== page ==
“The ordinary … effects of hashish are the feeling of a slight compression of the temporal bones and the upper parts of the head. The respiration is gentle; the pulse is slightly accelerated; a gentle heat, such as is felt on going in winter into a warm bath of a temperature of about 98 degrees, is felt all over the surface of the body; there is some weight about the fore part of the arms, and there is an occasional slight involuntary motion, as if to seek relief from it. There are certain indefinable sensations of discomfort about the lower extremities; they do not amount too much, but are sufficient to render the body uneasy. … Throughout the whole period it is the nervous system that is affected, no other part of the body being acted upon; … Under the influence of hashish, the ear lends itself more to the illusion than any other sense. It has been observed by those who devote their attention to the aberrations of intellect, that hallucinations of hearing are much more frequent than those of the eye or the other senses: for one diseased person who sees visions, there are three that are deceived by the ear; and the more intellectual are the more generally the prey to this affection.”
Although most of the members got “high,” not everyone shared such enthusiasm for the drug. For example, Baudelaire, who had a reputation for debauchery and was known for liking the exotic, found the drug repugnant and did not try it more than once or twice. In 1860, he wrote about being under the influence of hash and opium in the book “Les paradis artificiels.” He also claimed that he preferred wine and is credited with having said that hashish had many disadvantages, the least of which was that it isolates its user and makes the person antisocial, whereas wine drinkers became sociable and deeply human.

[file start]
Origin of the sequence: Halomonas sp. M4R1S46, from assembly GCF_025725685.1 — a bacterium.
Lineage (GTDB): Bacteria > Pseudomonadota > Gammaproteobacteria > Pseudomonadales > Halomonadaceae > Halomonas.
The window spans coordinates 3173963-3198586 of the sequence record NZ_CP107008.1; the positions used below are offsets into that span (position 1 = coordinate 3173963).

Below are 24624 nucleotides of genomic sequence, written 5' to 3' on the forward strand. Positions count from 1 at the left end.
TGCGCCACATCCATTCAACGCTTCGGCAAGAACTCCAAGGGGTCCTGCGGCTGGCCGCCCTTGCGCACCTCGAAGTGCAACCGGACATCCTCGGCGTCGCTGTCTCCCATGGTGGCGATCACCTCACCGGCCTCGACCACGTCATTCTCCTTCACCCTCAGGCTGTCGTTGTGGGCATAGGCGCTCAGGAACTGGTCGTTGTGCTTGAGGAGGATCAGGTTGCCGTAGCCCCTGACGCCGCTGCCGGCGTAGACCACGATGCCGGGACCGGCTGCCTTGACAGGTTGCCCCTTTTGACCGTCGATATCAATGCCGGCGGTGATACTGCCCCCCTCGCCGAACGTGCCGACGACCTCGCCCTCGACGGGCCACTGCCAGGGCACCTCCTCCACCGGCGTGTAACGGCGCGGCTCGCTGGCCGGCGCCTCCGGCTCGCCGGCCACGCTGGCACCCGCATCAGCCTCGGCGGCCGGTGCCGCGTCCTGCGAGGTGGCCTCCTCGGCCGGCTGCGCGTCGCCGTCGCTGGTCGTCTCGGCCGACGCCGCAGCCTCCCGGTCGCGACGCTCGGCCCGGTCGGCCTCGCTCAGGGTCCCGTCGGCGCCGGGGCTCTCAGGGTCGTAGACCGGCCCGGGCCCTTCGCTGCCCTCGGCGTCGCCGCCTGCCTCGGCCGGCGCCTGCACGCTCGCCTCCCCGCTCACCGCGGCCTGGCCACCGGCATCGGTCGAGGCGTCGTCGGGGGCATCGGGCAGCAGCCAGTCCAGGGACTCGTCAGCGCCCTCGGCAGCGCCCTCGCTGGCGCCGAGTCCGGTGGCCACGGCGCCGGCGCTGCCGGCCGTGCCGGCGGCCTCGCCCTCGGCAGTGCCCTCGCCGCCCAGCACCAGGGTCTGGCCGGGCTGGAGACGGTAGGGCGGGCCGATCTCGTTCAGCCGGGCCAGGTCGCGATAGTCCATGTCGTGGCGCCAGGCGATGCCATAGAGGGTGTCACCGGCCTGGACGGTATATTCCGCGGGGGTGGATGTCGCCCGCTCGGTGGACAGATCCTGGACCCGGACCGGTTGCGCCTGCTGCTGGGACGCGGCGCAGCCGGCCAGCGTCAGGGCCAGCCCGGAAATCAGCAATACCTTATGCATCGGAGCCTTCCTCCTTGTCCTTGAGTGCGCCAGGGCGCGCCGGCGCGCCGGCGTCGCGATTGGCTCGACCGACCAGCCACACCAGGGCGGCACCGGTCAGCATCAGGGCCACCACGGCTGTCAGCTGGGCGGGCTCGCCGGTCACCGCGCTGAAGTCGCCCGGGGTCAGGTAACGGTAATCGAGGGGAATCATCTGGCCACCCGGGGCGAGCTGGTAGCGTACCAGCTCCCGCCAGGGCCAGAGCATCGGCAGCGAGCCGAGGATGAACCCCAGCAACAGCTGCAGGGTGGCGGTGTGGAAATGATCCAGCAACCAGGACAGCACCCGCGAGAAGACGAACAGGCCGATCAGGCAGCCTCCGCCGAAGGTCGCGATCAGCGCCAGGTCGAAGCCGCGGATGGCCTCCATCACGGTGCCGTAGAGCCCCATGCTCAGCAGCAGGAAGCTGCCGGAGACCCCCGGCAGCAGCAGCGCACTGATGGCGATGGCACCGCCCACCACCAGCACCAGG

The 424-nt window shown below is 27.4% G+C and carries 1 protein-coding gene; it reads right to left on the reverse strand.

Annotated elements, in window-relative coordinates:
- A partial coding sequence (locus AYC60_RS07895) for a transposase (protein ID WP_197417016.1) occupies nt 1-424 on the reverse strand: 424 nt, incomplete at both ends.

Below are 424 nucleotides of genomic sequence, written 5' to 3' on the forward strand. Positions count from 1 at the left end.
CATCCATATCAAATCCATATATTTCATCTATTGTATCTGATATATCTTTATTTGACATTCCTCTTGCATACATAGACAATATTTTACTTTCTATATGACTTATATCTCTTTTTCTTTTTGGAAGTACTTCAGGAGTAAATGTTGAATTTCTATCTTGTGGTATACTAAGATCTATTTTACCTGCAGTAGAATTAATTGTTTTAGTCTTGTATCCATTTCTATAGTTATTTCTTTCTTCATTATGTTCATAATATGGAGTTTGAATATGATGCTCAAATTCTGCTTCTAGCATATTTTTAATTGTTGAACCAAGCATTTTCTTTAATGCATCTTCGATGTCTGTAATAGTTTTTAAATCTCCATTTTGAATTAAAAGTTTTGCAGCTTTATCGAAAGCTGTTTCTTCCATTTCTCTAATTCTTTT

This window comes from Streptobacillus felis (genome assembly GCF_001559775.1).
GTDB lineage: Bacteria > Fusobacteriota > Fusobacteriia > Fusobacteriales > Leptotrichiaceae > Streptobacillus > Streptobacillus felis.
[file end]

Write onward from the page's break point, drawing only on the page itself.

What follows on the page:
Because of his experiments and because he could observe, Moreau became the first psychiatrist to systematically work on how drugs affect the central nervous system. He also catalogued, analyzed, and recorded his observations. In addition, his experiments with hash resulted in him publishing in 1845 “Du Hachisch et de l’aliénation mentale” that was later translated into English under the title, “Hashish and Mental Illness.”
Nineteenth-century Frenchmen read Moreau’s work with various degrees of interest, and many readers reported that his descriptions were disturbing. Accounts provided by club members soon crossed the English Channel, and curious Englishman began to experiment with the drug, resulting in an 1848 article about “the peculiar influence of certain drugs upon the human mind, and the alterations which they produce upon the perceptive powers, the imagination, and the reason.” The article also summarized the dangers of hash by stating:
“It may be said that none of nature’s laws can be violated with impunity, nor can that reason which renders man pre-eminent be misapplied without a punishment.”
As for the Club des Hashischins, it broke up by 1849 as Moreau’s scientific goals had been met and his book published.
-  Revue des deux mondes v. 13; v. 68 (Paris: Au bureau de la Revue des deux mondes, 1846), p. 520.
-  Ibid., p. 522.
-  M. Booth, Cannabis: A History (New York: St. Martin’s Press, 2015), p. 83.
-  Revue des deux mondes, p. 522.
-  Pall Mall Gazette, “Occasional Notes,” May 19, 1876, p. 4.
-  Cambridge General Advertiser, “Wonderful Effects of Hashish,” December 20, 1848, p. 4.
-  Chambers’s Edinburgh Journal v. 9-10 (Edinburgh: William Orr, 1848), p. 342.
-  Ibid., p. 341.
-  Ibid., p. 343–44.